"Painting relates to both art and life. I try to act in the gap between the two.
I have always had mixed feelings about the assemblages by Rauschenberg I think because a few of them looked like trash heaps. I hope that doesn't offend anyone, but it's what I thought. I liked his collages with current pop images just couldn't find myself wanting to explore the assemblages. That's why I chose him for this month so I would look at all of his art and understand it and him better.
Robert Rauschenberg was born Milton Ernest Rauschenberg in Port Arthur, Texas on October 22, 1925. His father, Ernest, worked for a utilities company. His mother, Dora, was a very religious and frugal woman who made the family's clothes from bits and scraps. Robert found this embarrassing but it may have influenced his later work in assemblages.
He contemplated the ministry but later after a stint in the military he chose art as his career. He attended Kansas City Art Institute in 1947 and the Academie Julien in Paris in 1948. He returned to the States to attend Black Mountain College in North Carolina in 1949. There he studied under abstract painter Josef Albers and avant-garde composer John Cage and choreographer Merce Cunningham. We're going to see that Rauschenberg had a wide variety of interests including dance.
Rauschenberg began to paint the all-white, and then all-black, paintings in 1950. From these exercises in minimalism he went on to make large collage-assemblages, which he called "combines." His best-known combines are the Bed (1955), an upright bed, including patchwork quilt and pillow, that has been spattered with paint. The other is Monogram (1959), a collage- painting-platform sitting on the floor. A stuffed, big horned ram with a rubber tire around its middle stands in the center. This is the one I've had to work to appreciate.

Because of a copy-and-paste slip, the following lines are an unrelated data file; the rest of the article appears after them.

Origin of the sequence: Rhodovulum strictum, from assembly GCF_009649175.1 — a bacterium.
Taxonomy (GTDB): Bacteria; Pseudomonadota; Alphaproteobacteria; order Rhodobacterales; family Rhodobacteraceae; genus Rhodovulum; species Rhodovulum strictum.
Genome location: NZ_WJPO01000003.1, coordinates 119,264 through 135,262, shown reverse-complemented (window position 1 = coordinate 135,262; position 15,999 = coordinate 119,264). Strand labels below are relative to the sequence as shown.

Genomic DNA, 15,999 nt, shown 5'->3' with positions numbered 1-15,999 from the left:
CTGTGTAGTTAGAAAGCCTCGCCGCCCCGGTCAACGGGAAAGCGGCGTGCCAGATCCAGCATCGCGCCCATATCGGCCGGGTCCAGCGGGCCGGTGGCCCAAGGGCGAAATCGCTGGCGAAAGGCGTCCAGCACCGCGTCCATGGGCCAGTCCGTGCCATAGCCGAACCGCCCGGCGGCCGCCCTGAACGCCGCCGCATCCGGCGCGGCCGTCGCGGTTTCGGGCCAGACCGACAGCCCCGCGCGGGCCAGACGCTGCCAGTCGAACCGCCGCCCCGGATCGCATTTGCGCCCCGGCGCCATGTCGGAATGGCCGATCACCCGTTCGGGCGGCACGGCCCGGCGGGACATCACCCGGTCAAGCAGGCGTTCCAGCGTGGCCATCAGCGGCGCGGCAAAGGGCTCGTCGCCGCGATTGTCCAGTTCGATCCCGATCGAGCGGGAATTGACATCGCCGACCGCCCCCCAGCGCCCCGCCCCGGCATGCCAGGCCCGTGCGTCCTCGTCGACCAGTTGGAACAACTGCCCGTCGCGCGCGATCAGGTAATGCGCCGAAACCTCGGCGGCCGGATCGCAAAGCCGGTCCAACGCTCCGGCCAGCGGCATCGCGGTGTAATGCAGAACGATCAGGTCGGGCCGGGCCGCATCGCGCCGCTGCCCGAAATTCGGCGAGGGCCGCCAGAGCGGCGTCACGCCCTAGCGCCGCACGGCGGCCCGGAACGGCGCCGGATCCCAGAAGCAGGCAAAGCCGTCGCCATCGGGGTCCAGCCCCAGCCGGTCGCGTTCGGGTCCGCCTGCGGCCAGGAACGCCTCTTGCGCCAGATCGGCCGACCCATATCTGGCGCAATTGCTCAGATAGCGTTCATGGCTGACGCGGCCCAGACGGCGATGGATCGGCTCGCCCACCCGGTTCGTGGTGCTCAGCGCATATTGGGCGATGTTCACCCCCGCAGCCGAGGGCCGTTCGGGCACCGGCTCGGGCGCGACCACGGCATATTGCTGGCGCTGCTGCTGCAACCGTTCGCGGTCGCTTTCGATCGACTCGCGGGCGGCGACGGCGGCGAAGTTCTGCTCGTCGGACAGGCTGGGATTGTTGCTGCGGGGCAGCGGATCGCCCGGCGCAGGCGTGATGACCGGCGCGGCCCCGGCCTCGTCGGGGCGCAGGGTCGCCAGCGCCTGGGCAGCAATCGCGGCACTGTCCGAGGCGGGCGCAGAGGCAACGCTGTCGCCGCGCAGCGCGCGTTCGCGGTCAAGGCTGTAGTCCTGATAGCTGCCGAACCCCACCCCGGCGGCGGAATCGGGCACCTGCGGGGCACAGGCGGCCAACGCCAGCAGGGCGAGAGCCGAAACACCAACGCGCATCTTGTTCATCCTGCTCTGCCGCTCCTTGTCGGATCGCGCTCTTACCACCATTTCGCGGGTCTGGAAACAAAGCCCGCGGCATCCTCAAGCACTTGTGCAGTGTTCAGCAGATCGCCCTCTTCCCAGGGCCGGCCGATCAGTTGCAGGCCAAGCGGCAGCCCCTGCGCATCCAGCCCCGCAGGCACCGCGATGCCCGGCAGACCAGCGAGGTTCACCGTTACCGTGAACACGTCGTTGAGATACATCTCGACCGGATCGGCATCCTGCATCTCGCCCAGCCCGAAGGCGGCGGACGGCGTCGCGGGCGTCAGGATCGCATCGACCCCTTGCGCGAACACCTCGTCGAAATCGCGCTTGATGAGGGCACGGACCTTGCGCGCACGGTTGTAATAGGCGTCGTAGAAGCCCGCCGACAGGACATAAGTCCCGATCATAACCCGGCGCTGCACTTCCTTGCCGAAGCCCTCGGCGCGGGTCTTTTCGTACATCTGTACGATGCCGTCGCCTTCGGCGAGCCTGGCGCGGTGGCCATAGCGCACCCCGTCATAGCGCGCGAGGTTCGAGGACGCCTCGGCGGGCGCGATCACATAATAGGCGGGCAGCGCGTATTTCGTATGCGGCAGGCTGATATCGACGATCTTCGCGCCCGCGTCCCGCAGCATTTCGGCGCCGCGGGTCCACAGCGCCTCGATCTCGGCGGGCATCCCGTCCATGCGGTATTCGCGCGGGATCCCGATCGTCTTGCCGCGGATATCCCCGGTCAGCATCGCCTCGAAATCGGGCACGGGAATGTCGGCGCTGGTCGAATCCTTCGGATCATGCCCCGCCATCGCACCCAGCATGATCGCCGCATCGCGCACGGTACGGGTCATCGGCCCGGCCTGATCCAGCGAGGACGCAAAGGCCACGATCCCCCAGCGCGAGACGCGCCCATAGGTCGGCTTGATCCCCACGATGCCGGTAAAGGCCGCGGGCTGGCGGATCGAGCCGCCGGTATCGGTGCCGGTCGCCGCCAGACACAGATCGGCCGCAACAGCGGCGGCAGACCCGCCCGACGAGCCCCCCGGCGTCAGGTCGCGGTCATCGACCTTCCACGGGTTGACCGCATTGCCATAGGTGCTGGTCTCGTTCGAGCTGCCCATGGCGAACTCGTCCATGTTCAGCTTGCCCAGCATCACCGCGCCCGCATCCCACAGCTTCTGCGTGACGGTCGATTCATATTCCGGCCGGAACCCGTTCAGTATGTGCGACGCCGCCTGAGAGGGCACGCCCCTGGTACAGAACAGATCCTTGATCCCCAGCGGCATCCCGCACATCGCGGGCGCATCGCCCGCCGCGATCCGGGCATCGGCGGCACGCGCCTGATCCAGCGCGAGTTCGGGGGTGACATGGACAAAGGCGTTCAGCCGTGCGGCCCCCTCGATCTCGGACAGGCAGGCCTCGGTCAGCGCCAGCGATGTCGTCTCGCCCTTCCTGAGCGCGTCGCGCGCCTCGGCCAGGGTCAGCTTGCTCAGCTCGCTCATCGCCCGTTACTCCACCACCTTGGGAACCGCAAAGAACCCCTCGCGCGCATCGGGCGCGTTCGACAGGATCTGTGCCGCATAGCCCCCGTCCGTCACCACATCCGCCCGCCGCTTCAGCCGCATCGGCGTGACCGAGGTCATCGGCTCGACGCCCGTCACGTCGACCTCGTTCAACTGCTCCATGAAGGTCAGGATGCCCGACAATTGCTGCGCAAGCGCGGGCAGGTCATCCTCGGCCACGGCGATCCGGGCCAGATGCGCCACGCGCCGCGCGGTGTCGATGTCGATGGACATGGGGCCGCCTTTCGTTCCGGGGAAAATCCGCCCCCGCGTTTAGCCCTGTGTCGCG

In 1958 Rauschenberg had an exhibition in New York City that brought him attention from the art world and his paintings soon entered the collections of every large museum in America.
Rauschenberg began to silkscreen paintings in 1962. He had his first career retrospective in 1963 in New York City and was awarded the Grand Prize for Painting at the 1964 Venice Biennale. He spent much of the remainder of the 1960s dedicated to more collaborative projects including printmaking, performance, choreography, set design, and art-and-technology works.
Rauschenberg traveled extensively throughout his life. In the mid-1980s his collaborations with artisans abroad culminated in the establishment of the Rauschenberg Overseas Culture Interchange (ROCI) and involved the artist making and presenting work while traveling with a team of assistants through the then politically charged countries of China, Tibet, USSR, and East Germany to initiate cross-cultural dialogue. Rauschenberg personally funded the project, which concluded in 1991 with an exhibition of over 125 works at the National Gallery of Art, Washington D.C.
Critics agree that Rauschenberg's later works were not as influential, but his continued commercial success allowed him to support emerging artists.
Jasper Johns, a friend of Rauschenberg said, "Rauschenberg was the man who in this century invented the most since Picasso." To me that says a lot.
Rauschenberg died on May 12, 2008 at his home on Captiva Island in Lee County, Florida.
Rauschenberg’s first and most famous combines was entitled “Monogram” (1959) and consisted of an unlikely set of materials: a stuffed angora goat, a tire, a police barrier, the heel of a shoe, a tennis ball, and paint. The idea of combining and of noticing combinations of objects and images has remained at the core of Rauschenberg’s work. It may reflect his mothers frugality as I mentioned in his biography.
Made from approximately 1954 to 1964, the Combines present mostly two-dimensional found materials plus 3 dimensional objects with added splashes and drips of paint. The bed that makes up Bed